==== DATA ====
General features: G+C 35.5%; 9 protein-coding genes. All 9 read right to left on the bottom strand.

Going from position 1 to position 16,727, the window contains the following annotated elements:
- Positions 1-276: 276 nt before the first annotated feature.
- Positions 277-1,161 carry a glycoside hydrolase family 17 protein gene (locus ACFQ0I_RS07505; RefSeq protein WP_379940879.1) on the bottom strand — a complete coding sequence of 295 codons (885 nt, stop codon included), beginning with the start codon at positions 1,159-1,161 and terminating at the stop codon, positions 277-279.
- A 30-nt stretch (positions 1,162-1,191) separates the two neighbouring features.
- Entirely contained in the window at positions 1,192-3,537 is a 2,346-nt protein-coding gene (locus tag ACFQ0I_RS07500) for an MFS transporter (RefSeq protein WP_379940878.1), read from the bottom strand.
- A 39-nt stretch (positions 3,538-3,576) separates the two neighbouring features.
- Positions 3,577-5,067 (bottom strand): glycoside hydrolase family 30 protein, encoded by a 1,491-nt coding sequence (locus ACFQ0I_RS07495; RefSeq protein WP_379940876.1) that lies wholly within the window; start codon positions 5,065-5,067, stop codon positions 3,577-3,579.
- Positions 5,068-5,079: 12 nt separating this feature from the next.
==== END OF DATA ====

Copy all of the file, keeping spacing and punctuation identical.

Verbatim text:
General features: G+C 35.5%; 9 protein-coding genes. All 9 read right to left on the bottom strand.

Going from position 1 to position 16,727, the window contains the following annotated elements:
- Positions 1-276: 276 nt before the first annotated feature.
- Positions 277-1,161 carry a glycoside hydrolase family 17 protein gene (locus ACFQ0I_RS07505; RefSeq protein WP_379940879.1) on the bottom strand — a complete coding sequence of 295 codons (885 nt, stop codon included), beginning with the start codon at positions 1,159-1,161 and terminating at the stop codon, positions 277-279.
- A 30-nt stretch (positions 1,162-1,191) separates the two neighbouring features.
- Entirely contained in the window at positions 1,192-3,537 is a 2,346-nt protein-coding gene (locus tag ACFQ0I_RS07500) for an MFS transporter (RefSeq protein WP_379940878.1), read from the bottom strand.
- A 39-nt stretch (positions 3,538-3,576) separates the two neighbouring features.
- Positions 3,577-5,067 (bottom strand): glycoside hydrolase family 30 protein, encoded by a 1,491-nt coding sequence (locus ACFQ0I_RS07495; RefSeq protein WP_379940876.1) that lies wholly within the window; start codon positions 5,065-5,067, stop codon positions 3,577-3,579.
- Positions 5,068-5,079: 12 nt separating this feature from the next.